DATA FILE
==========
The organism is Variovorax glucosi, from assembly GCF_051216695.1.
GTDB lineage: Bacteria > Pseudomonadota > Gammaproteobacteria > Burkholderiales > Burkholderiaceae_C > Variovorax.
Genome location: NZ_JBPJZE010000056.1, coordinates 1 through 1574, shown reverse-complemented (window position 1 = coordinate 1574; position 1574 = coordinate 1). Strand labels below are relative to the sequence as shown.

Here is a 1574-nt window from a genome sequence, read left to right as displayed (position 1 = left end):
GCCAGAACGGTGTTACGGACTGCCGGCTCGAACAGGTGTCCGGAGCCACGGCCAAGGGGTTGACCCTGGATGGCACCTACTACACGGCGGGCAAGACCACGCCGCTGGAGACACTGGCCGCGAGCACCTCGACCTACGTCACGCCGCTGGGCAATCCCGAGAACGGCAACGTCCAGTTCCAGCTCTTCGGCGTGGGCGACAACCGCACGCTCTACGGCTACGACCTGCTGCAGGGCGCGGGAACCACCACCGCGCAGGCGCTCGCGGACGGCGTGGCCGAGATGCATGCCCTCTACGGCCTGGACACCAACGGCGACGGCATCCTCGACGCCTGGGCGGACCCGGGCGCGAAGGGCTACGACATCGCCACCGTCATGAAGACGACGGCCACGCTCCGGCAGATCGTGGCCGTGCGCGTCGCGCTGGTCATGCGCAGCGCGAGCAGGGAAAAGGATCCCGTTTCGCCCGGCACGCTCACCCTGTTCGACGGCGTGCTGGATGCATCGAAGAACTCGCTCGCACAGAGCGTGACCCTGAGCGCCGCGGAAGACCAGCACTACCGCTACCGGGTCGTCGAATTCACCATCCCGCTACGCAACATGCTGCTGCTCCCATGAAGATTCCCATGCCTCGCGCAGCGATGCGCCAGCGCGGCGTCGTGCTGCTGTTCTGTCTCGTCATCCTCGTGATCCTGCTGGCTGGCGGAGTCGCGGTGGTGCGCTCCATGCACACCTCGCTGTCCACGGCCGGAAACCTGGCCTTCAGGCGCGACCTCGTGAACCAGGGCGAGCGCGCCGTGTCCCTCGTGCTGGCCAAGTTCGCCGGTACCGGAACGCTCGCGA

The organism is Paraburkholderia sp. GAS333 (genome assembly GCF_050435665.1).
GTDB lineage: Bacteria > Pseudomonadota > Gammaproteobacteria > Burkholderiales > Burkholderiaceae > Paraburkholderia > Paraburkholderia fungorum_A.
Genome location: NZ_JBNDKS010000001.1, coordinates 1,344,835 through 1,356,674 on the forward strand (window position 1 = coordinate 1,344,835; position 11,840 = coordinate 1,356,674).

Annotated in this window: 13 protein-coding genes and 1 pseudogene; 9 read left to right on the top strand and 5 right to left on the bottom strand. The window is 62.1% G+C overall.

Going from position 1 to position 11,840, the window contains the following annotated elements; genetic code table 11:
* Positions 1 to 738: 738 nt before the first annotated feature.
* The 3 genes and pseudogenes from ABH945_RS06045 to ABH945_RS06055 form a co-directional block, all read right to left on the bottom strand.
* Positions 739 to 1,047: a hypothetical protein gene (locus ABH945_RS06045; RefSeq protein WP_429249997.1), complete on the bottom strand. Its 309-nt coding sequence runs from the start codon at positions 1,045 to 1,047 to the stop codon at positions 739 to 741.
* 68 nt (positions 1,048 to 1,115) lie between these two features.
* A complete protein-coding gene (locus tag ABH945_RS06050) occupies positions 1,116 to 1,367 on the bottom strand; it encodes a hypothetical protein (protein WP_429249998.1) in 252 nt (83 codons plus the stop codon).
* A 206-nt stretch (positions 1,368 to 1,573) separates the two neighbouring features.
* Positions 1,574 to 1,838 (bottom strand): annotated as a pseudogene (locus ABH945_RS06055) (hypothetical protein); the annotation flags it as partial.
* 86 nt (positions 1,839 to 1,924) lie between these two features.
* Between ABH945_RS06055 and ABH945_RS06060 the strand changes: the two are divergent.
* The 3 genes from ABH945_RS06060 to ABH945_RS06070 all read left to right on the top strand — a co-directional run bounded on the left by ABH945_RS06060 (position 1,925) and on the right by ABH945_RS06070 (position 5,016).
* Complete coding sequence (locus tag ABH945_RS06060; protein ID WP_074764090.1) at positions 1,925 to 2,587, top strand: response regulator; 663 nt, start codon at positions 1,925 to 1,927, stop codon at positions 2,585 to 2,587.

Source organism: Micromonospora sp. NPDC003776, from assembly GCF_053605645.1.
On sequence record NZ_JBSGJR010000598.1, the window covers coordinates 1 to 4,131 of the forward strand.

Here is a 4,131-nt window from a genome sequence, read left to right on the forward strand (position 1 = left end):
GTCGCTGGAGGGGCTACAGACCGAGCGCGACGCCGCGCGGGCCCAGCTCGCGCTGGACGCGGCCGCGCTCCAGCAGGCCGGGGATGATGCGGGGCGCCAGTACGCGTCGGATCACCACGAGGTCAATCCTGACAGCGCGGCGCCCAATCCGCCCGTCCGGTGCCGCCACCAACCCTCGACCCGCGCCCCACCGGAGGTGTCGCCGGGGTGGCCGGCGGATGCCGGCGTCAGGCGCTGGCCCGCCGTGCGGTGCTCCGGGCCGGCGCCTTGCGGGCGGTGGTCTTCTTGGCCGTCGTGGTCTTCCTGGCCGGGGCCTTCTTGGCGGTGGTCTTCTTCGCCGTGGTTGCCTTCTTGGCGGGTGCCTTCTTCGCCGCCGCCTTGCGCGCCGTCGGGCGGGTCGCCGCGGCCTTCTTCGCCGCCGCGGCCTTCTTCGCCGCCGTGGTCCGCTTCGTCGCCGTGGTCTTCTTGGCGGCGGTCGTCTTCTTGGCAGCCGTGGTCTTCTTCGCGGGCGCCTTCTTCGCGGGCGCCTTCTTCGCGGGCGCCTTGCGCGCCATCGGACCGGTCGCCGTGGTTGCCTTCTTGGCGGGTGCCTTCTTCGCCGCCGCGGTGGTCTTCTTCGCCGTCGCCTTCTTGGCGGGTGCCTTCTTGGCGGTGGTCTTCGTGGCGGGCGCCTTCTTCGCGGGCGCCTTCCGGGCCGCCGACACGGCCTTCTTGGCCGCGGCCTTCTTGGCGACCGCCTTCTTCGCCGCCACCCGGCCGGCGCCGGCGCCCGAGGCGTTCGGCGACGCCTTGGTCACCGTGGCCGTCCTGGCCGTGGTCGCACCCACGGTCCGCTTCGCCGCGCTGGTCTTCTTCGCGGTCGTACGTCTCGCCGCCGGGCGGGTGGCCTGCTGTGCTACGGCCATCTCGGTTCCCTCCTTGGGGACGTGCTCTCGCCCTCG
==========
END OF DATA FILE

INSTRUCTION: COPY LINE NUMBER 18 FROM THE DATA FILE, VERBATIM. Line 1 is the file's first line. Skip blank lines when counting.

* 86 nt (positions 1,839 to 1,924) lie between these two features.